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Carroll County Biographies


It was in the year 1836 that John Fuller and his sister, Hannah, came to this place from Kennebec County, Maine. John Fuller's marriage to Sarah Ashby took place in 1840. To this union nine children were born (two dying at an early age), with four boys and three girls remaining. The Fullers were Methodists from the first. Their fourth child, a boy, was named George Ezra, and he is very well remembered for his devotion to music--as a participant, and director of fine vocal groups in this county and elsewhere. As a young man he enjisted in the ranks of the Civil War, serving in the 92nd Vol. Infantry, and as a bugler. He was a grocer by trade, and with his younger son, Bert, operated the Fuller Grocery Store at 516 Chicago Avenue, Savanna (presently), the building housing the Ferguson Print Shop).

George and his wife, Julia (Erby) Fuller, lived east of the store with their three children, Robert, Abigail, and Bertram.

Robert was a civic leader on Savanna's Main Street. He was the owner of Fuller Furniture Store, and was a funeral director. He and his wife (the former Jennie Hammer-Schmidt of Miles, Iowa) lived on Melrose court, and their daughter, Beth (Mrs. Richard Cox), resides in Wilmington, Delaware. "Abbie" was a school teacher. Married to Mr. Vivan Collins, she continued to teach in the Junior High Schools in Savanna (under Mr. C. H. LeVitt). Following the death of her husband, she taught in the Savanna High School, vocal music. Her second marriage was to Rev. Elmer Exelby. She had no children of her own, but her students confided in her, and appreciated her gentle, yet persuasive manner.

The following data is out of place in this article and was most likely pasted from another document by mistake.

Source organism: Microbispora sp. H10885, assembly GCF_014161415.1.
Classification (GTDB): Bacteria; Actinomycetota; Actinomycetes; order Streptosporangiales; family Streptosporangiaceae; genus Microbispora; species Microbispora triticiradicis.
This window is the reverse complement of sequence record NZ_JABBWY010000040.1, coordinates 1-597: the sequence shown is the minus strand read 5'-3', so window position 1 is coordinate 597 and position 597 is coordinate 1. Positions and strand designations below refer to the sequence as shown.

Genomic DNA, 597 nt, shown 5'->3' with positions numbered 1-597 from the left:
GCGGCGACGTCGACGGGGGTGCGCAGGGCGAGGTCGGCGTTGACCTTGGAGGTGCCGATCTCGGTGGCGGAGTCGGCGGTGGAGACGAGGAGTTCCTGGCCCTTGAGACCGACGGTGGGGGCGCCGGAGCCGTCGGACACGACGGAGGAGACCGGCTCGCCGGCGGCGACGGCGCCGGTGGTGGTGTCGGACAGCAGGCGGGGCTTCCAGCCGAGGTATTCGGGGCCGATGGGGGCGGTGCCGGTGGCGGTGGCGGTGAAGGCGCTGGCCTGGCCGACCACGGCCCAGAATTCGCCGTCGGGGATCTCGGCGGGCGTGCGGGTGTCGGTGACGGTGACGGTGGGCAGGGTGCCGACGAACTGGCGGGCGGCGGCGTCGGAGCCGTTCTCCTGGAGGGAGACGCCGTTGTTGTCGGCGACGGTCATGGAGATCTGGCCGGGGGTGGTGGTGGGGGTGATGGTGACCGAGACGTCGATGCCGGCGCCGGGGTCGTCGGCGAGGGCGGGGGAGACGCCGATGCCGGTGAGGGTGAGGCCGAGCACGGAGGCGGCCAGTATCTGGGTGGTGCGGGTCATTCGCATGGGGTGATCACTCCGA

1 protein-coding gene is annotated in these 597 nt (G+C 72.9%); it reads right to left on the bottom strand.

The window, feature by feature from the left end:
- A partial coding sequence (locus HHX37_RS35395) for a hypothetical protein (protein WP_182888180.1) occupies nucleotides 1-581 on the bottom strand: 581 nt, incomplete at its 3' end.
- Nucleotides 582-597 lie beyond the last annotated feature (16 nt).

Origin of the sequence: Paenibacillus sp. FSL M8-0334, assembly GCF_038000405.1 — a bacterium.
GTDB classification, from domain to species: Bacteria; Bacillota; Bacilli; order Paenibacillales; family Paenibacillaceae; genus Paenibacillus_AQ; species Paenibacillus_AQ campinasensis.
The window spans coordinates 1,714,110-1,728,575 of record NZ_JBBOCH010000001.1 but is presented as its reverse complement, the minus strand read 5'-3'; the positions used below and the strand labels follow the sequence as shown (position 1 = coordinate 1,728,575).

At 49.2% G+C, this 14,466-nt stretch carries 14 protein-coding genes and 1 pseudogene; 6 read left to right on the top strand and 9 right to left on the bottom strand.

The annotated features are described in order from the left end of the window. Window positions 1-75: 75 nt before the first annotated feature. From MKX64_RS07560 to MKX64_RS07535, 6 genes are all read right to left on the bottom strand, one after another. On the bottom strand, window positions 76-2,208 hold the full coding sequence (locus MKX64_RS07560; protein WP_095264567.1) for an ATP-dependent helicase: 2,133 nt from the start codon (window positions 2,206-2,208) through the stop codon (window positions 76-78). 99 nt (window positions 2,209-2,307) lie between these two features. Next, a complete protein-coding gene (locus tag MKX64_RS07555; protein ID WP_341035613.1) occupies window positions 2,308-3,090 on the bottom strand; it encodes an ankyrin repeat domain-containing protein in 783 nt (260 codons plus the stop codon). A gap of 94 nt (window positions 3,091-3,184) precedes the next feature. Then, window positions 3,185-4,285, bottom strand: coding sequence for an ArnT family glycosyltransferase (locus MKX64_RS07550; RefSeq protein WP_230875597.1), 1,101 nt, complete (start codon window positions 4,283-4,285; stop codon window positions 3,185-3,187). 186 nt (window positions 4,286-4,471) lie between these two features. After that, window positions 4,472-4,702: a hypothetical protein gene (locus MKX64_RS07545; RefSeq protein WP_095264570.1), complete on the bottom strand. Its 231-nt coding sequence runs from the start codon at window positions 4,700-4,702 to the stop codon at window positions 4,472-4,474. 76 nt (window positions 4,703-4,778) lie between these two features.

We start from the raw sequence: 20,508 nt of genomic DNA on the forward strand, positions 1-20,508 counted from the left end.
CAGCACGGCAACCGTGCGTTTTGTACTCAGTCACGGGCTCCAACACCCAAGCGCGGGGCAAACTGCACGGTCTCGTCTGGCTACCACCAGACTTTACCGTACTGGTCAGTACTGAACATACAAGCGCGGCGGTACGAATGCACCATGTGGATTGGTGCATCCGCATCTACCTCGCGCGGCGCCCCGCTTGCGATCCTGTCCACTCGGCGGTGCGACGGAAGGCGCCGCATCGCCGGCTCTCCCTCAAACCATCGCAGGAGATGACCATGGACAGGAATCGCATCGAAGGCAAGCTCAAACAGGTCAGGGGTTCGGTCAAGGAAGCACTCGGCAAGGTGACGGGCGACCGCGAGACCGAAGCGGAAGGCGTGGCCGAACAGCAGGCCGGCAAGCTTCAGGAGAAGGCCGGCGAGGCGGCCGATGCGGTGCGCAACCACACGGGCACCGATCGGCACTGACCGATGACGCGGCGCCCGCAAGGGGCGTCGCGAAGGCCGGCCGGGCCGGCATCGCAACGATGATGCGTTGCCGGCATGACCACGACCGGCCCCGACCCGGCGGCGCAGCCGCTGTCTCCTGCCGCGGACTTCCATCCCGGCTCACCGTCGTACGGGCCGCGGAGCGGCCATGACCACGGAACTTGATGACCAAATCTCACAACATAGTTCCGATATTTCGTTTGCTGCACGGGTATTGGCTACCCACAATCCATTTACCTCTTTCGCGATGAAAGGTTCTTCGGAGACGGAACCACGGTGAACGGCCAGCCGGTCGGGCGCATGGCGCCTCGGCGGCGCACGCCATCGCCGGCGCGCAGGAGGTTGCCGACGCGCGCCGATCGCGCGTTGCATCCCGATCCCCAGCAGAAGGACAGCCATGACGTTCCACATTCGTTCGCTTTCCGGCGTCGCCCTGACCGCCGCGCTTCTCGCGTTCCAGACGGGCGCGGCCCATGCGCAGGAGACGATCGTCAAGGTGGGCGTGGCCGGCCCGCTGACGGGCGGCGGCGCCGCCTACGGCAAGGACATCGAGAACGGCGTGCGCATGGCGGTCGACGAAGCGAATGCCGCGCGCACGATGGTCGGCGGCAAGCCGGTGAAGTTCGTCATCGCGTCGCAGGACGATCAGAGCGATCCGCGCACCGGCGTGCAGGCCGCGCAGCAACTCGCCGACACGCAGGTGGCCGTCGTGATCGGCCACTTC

Bert was the "quiet man", and, as has been stated, he was in business with his father, and was a storekeeper for over 50 years. He was also a musician, with cornet being his instrument. He was very helpful in training some of the boys when the Savanna Boys Band was in the formative stage. Bert and his wife Marie (Antil) lived in the apartment above the grocery store. Marie was very active in directing home talent plays. They had one child, William Richard.

Source: A Goodly Heritage Supplement #1 Spring 1975